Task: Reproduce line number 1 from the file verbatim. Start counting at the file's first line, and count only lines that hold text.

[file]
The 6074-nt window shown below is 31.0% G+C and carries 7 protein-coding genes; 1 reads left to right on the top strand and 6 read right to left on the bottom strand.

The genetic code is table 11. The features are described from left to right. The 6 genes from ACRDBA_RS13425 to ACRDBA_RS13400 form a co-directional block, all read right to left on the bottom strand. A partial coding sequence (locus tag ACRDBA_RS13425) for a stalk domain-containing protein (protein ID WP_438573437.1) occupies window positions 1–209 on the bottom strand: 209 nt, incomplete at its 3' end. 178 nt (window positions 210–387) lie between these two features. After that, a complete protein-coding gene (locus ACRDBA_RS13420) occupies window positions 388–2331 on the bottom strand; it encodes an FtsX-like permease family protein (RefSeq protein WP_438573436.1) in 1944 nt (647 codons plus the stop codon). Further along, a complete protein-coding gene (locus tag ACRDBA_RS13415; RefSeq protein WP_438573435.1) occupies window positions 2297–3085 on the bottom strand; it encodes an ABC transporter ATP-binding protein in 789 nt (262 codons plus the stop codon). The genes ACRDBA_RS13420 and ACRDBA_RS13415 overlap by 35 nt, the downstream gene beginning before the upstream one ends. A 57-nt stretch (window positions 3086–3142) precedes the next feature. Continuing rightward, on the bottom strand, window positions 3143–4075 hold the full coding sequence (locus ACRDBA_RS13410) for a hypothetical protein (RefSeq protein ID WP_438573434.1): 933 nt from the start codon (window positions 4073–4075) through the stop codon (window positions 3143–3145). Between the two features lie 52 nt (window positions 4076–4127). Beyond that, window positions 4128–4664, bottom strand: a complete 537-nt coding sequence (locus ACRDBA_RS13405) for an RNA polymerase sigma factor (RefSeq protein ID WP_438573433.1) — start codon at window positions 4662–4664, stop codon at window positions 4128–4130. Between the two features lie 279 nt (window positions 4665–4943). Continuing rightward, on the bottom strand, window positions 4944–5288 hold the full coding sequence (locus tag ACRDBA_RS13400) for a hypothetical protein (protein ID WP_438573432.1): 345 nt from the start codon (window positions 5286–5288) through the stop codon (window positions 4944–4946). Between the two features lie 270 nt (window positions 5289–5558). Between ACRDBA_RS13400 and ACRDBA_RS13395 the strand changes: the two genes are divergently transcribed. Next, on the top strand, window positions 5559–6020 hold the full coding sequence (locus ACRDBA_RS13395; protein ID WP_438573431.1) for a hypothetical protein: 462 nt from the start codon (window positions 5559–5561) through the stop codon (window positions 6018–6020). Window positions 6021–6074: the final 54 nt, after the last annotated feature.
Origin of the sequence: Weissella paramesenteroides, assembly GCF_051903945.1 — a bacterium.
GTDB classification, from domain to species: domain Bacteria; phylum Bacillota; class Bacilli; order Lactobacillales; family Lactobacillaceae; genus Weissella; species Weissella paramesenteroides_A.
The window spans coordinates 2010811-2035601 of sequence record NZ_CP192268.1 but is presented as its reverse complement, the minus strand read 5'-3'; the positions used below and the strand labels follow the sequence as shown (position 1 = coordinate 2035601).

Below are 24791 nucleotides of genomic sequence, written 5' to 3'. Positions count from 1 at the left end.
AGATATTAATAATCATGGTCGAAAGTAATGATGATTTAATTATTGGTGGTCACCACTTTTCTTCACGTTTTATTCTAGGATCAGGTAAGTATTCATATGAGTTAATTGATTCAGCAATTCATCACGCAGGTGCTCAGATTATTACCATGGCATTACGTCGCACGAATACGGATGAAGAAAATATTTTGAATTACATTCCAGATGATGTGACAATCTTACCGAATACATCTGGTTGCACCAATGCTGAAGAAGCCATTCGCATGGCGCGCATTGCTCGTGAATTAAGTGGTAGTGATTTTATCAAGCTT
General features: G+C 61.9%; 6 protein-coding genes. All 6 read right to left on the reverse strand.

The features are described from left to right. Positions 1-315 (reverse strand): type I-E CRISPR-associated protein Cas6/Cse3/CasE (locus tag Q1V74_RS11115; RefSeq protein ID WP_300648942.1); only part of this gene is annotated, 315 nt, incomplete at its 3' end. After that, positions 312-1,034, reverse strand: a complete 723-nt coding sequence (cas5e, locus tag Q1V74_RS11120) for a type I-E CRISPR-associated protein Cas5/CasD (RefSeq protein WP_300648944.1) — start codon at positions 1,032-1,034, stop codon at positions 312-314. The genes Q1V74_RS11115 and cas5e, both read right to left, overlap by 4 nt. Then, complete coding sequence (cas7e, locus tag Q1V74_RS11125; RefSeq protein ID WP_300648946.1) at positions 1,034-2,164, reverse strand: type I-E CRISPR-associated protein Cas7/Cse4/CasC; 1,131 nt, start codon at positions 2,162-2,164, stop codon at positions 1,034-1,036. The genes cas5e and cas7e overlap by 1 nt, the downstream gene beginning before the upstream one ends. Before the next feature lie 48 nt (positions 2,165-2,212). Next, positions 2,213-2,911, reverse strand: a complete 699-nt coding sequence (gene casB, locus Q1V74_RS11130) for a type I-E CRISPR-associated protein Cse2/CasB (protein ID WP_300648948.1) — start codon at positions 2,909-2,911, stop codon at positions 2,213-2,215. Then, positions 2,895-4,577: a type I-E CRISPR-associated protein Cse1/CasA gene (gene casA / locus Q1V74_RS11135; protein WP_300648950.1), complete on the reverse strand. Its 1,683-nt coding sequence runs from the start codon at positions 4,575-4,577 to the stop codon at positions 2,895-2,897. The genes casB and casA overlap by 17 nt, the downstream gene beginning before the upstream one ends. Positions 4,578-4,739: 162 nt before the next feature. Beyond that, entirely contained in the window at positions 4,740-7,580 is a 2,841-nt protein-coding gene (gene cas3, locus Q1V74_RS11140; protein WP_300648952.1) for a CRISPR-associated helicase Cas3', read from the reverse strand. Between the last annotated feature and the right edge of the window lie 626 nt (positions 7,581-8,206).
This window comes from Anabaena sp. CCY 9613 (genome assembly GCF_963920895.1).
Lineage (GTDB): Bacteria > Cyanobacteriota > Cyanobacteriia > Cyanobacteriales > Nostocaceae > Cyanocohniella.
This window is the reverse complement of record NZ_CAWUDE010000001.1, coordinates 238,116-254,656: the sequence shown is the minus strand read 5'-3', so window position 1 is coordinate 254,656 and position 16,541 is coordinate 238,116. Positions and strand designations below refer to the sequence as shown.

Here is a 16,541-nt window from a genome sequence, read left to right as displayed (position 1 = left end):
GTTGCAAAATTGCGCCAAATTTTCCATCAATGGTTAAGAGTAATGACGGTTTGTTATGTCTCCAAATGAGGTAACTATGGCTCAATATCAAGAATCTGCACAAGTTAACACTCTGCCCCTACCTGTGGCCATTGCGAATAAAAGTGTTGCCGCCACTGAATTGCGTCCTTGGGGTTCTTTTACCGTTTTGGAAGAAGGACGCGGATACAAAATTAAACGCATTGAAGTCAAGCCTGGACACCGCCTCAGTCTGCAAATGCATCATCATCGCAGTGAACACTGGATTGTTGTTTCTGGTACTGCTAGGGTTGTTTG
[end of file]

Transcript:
The 6074-nt window shown below is 31.0% G+C and carries 7 protein-coding genes; 1 reads left to right on the top strand and 6 read right to left on the bottom strand.